cover image The Silk Road

The Silk Road

Kathryn Davis. Graywolf, $24 (144p) ISBN 978-1-55597-829-7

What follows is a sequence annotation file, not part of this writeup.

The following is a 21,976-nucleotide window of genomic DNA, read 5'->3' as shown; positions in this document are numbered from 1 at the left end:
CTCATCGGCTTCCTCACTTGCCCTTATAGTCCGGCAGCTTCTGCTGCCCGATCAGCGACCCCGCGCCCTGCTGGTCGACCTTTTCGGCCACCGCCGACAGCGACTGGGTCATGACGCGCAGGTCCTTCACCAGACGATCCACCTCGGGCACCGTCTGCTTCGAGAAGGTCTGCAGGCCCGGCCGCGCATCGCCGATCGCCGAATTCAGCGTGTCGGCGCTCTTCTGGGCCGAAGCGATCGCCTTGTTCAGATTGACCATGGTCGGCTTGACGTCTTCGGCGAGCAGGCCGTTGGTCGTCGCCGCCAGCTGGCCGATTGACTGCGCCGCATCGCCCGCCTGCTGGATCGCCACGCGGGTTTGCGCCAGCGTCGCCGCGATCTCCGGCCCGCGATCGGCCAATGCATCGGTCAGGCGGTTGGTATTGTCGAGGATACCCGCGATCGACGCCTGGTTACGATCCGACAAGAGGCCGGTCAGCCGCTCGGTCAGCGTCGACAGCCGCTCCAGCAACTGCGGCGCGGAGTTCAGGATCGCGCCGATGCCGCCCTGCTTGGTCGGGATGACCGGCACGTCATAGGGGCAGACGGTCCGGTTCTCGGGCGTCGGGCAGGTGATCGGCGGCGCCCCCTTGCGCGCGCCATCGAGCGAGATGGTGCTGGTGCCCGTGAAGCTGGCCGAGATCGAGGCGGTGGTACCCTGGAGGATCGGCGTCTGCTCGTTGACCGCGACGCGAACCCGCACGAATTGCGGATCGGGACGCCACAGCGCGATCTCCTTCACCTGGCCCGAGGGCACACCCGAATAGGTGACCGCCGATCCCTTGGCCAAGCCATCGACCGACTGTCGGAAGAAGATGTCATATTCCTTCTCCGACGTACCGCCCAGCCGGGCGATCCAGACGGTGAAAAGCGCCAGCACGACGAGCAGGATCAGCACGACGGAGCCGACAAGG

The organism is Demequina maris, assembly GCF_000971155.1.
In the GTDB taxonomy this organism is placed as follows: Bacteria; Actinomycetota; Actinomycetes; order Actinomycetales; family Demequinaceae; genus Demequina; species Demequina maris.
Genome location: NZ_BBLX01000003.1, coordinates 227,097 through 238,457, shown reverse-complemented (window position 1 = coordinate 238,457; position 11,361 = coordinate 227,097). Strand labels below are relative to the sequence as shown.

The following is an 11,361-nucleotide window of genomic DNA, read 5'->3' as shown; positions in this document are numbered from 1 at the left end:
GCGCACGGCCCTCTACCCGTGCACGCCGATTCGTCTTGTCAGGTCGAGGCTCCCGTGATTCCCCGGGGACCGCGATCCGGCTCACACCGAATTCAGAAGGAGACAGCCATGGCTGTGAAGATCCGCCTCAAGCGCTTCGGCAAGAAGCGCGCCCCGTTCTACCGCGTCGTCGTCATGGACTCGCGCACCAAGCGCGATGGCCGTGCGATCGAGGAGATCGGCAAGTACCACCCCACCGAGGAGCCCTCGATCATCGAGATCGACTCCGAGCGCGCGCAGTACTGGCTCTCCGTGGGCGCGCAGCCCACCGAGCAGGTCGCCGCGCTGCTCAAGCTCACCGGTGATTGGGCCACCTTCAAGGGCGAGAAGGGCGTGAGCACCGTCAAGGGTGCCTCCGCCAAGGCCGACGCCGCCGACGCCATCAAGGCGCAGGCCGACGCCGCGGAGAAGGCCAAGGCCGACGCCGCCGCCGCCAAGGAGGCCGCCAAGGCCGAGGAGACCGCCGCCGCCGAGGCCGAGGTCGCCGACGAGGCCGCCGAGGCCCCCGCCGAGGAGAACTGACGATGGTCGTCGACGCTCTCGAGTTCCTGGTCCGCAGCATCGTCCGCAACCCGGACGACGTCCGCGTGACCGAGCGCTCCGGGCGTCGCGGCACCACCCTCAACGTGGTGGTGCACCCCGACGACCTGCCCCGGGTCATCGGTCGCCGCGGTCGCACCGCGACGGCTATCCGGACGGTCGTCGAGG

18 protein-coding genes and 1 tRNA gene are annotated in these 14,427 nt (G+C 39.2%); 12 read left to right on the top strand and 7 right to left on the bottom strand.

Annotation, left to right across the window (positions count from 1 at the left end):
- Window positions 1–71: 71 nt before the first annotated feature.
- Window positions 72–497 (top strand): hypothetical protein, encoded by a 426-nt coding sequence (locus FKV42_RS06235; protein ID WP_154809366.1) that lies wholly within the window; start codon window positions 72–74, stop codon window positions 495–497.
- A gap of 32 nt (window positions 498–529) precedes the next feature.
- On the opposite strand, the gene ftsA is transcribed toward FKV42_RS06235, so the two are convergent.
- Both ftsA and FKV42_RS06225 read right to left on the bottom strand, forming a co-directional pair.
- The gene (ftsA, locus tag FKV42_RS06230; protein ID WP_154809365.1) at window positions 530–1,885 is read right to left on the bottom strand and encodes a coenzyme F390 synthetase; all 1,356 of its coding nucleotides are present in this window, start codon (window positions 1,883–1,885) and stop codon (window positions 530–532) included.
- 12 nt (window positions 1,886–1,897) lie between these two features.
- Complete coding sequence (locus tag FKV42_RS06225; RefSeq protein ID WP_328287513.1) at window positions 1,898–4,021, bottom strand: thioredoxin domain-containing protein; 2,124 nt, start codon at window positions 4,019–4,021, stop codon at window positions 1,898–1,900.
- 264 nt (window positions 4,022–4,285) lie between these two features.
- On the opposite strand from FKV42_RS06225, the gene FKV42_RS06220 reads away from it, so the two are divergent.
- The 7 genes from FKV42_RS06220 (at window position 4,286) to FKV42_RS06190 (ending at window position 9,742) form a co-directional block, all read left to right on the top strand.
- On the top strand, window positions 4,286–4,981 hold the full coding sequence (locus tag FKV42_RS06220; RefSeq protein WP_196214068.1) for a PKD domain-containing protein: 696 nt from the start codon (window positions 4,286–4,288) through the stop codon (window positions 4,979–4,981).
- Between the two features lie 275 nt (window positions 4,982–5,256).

Davis’s provocative and offbeat eighth novel (after Duplex) is a haunting take on the fluidity and circuitousness of human life, fragmented through the stories of a group of eight siblings—the Astronomer, the Archivist, the Botanist, the Keeper, the Topologist, the Geographer, the Iceman, and the Cook. The novel opens deep inside the labyrinth of an isolated settlement, following a yoga class led by Jee Moon, the mysterious woman who has uncanny and uncomfortable ties to the siblings. After they perform the corpse pose and one of the siblings doesn’t arise, readers are led into the slipstream of the siblings’ collective lifetime. The narrative braids scenes from their turbulent childhood—spent with their capricious mother, stoic father, and odd Nanny—with moments from their individual and collective memories, from the senseless violence of a prison break to the various lovers of their lives. Even as the siblings disagree over which details belong to whose memories, they prove that the combined sum of the whole is greater than the parts as they craft their family—and, by extension, human—history as they live it. Davis is a singular writer, capable of piercing observations and gorgeous language. [em](Mar.) [/em]